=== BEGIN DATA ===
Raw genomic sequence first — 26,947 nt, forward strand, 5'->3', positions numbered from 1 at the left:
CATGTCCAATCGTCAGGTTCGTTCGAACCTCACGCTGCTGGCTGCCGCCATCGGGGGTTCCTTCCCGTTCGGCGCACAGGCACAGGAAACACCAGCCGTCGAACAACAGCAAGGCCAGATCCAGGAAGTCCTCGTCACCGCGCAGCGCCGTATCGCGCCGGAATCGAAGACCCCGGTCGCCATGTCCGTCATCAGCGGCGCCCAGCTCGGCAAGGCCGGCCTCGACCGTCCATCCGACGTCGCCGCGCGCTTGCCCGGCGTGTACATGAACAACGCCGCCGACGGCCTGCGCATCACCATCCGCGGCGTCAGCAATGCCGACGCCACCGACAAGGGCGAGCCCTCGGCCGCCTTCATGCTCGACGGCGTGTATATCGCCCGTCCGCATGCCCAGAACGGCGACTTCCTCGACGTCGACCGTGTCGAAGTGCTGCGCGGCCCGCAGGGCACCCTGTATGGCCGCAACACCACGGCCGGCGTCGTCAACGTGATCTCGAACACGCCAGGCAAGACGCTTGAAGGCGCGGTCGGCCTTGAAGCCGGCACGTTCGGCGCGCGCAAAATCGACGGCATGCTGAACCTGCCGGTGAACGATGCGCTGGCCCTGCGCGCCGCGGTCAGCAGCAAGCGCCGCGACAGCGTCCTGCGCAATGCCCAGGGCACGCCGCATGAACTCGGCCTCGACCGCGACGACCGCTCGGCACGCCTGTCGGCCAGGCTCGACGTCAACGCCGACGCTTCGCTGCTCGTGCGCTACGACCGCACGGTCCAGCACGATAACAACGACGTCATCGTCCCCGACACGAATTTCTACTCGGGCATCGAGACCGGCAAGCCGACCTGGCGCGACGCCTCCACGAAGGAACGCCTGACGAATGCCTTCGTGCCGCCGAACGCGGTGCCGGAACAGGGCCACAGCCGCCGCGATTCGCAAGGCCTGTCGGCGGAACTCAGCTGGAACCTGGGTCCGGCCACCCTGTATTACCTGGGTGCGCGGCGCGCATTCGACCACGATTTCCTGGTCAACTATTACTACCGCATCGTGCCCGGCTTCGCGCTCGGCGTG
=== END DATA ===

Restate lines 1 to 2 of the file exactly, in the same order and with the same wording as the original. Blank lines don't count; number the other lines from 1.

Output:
Raw genomic sequence first — 26,947 nt, forward strand, 5'->3', positions numbered from 1 at the left:
CATGTCCAATCGTCAGGTTCGTTCGAACCTCACGCTGCTGGCTGCCGCCATCGGGGGTTCCTTCCCGTTCGGCGCACAGGCACAGGAAACACCAGCCGTCGAACAACAGCAAGGCCAGATCCAGGAAGTCCTCGTCACCGCGCAGCGCCGTATCGCGCCGGAATCGAAGACCCCGGTCGCCATGTCCGTCATCAGCGGCGCCCAGCTCGGCAAGGCCGGCCTCGACCGTCCATCCGACGTCGCCGCGCGCTTGCCCGGCGTGTACATGAACAACGCCGCCGACGGCCTGCGCATCACCATCCGCGGCGTCAGCAATGCCGACGCCACCGACAAGGGCGAGCCCTCGGCCGCCTTCATGCTCGACGGCGTGTATATCGCCCGTCCGCATGCCCAGAACGGCGACTTCCTCGACGTCGACCGTGTCGAAGTGCTGCGCGGCCCGCAGGGCACCCTGTATGGCCGCAACACCACGGCCGGCGTCGTCAACGTGATCTCGAACACGCCAGGCAAGACGCTTGAAGGCGCGGTCGGCCTTGAAGCCGGCACGTTCGGCGCGCGCAAAATCGACGGCATGCTGAACCTGCCGGTGAACGATGCGCTGGCCCTGCGCGCCGCGGTCAGCAGCAAGCGCCGCGACAGCGTCCTGCGCAATGCCCAGGGCACGCCGCATGAACTCGGCCTCGACCGCGACGACCGCTCGGCACGCCTGTCGGCCAGGCTCGACGTCAACGCCGACGCTTCGCTGCTCGTGCGCTACGACCGCACGGTCCAGCACGATAACAACGACGTCATCGTCCCCGACACGAATTTCTACTCGGGCATCGAGACCGGCAAGCCGACCTGGCGCGACGCCTCCACGAAGGAACGCCTGACGAATGCCTTCGTGCCGCCGAACGCGGTGCCGGAACAGGGCCACAGCCGCCGCGATTCGCAAGGCCTGTCGGCGGAACTCAGCTGGAACCTGGGTCCGGCCACCCTGTATTACCTGGGTGCGCGGCGCGCATTCGACCACGATTTCCTGGTCAACTATTACTACCGCATCGTGCCCGGCTTCGCGCTCGGCGTG